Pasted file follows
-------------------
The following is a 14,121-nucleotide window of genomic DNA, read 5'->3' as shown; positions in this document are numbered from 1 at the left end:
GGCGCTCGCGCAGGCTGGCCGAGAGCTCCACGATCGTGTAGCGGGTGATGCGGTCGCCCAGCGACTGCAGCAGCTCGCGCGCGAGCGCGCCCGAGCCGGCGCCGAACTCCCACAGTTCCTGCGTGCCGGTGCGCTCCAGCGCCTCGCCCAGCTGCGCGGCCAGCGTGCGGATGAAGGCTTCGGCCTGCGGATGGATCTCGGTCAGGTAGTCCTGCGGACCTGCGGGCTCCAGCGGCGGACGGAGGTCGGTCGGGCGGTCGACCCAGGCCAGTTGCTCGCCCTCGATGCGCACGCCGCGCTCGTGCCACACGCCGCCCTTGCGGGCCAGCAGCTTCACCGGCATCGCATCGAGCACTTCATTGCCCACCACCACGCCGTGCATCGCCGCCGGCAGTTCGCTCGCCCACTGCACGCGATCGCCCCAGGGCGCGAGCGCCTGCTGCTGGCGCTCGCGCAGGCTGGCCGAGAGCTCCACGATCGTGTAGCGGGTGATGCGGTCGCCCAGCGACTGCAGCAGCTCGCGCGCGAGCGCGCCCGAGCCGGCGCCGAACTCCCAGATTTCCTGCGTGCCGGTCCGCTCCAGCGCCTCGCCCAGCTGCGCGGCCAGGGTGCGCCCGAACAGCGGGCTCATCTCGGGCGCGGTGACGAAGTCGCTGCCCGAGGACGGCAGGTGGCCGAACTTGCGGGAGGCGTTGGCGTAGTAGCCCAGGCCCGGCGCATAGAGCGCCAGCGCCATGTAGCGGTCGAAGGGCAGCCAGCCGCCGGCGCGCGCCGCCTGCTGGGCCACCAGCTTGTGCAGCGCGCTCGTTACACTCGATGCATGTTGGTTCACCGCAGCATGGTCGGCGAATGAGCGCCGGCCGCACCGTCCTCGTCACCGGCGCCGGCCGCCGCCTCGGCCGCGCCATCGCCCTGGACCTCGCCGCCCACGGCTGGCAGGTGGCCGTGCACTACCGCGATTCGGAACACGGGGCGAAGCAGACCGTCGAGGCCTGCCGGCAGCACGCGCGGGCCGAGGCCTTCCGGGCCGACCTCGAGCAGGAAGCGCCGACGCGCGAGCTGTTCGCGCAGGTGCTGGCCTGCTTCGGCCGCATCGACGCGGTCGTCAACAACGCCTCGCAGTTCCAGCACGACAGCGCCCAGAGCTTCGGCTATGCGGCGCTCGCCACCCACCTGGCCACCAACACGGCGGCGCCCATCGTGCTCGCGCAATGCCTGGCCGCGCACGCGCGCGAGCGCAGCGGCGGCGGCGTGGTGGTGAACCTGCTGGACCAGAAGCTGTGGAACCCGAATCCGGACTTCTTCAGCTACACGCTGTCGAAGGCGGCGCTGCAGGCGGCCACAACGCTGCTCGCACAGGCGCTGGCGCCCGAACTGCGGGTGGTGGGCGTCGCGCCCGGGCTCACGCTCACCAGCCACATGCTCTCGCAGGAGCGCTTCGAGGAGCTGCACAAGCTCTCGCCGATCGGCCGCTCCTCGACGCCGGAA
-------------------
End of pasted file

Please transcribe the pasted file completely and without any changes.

The following is a 14,121-nucleotide window of genomic DNA, read 5'->3' as shown; positions in this document are numbered from 1 at the left end:
GGCGCTCGCGCAGGCTGGCCGAGAGCTCCACGATCGTGTAGCGGGTGATGCGGTCGCCCAGCGACTGCAGCAGCTCGCGCGCGAGCGCGCCCGAGCCGGCGCCGAACTCCCACAGTTCCTGCGTGCCGGTGCGCTCCAGCGCCTCGCCCAGCTGCGCGGCCAGCGTGCGGATGAAGGCTTCGGCCTGCGGATGGATCTCGGTCAGGTAGTCCTGCGGACCTGCGGGCTCCAGCGGCGGACGGAGGTCGGTCGGGCGGTCGACCCAGGCCAGTTGCTCGCCCTCGATGCGCACGCCGCGCTCGTGCCACACGCCGCCCTTGCGGGCCAGCAGCTTCACCGGCATCGCATCGAGCACTTCATTGCCCACCACCACGCCGTGCATCGCCGCCGGCAGTTCGCTCGCCCACTGCACGCGATCGCCCCAGGGCGCGAGCGCCTGCTGCTGGCGCTCGCGCAGGCTGGCCGAGAGCTCCACGATCGTGTAGCGGGTGATGCGGTCGCCCAGCGACTGCAGCAGCTCGCGCGCGAGCGCGCCCGAGCCGGCGCCGAACTCCCAGATTTCCTGCGTGCCGGTCCGCTCCAGCGCCTCGCCCAGCTGCGCGGCCAGGGTGCGCCCGAACAGCGGGCTCATCTCGGGCGCGGTGACGAAGTCGCTGCCCGAGGACGGCAGGTGGCCGAACTTGCGGGAGGCGTTGGCGTAGTAGCCCAGGCCCGGCGCATAGAGCGCCAGCGCCATGTAGCGGTCGAAGGGCAGCCAGCCGCCGGCGCGCGCCGCCTGCTGGGCCACCAGCTTGTGCAGCGCGCTCGTTACACTCGATGCATGTTGGTTCACCGCAGCATGGTCGGCGAATGAGCGCCGGCCGCACCGTCCTCGTCACCGGCGCCGGCCGCCGCCTCGGCCGCGCCATCGCCCTGGACCTCGCCGCCCACGGCTGGCAGGTGGCCGTGCACTACCGCGATTCGGAACACGGGGCGAAGCAGACCGTCGAGGCCTGCCGGCAGCACGCGCGGGCCGAGGCCTTCCGGGCCGACCTCGAGCAGGAAGCGCCGACGCGCGAGCTGTTCGCGCAGGTGCTGGCCTGCTTCGGCCGCATCGACGCGGTCGTCAACAACGCCTCGCAGTTCCAGCACGACAGCGCCCAGAGCTTCGGCTATGCGGCGCTCGCCACCCACCTGGCCACCAACACGGCGGCGCCCATCGTGCTCGCGCAATGCCTGGCCGCGCACGCGCGCGAGCGCAGCGGCGGCGGCGTGGTGGTGAACCTGCTGGACCAGAAGCTGTGGAACCCGAATCCGGACTTCTTCAGCTACACGCTGTCGAAGGCGGCGCTGCAGGCGGCCACAACGCTGCTCGCACAGGCGCTGGCGCCCGAACTGCGGGTGGTGGGCGTCGCGCCCGGGCTCACGCTCACCAGCCACATGCTCTCGCAGGAGCGCTTCGAGGAGCTGCACAAGCTCTCGCCGATCGGCCGCTCCTCGACGCCGGAA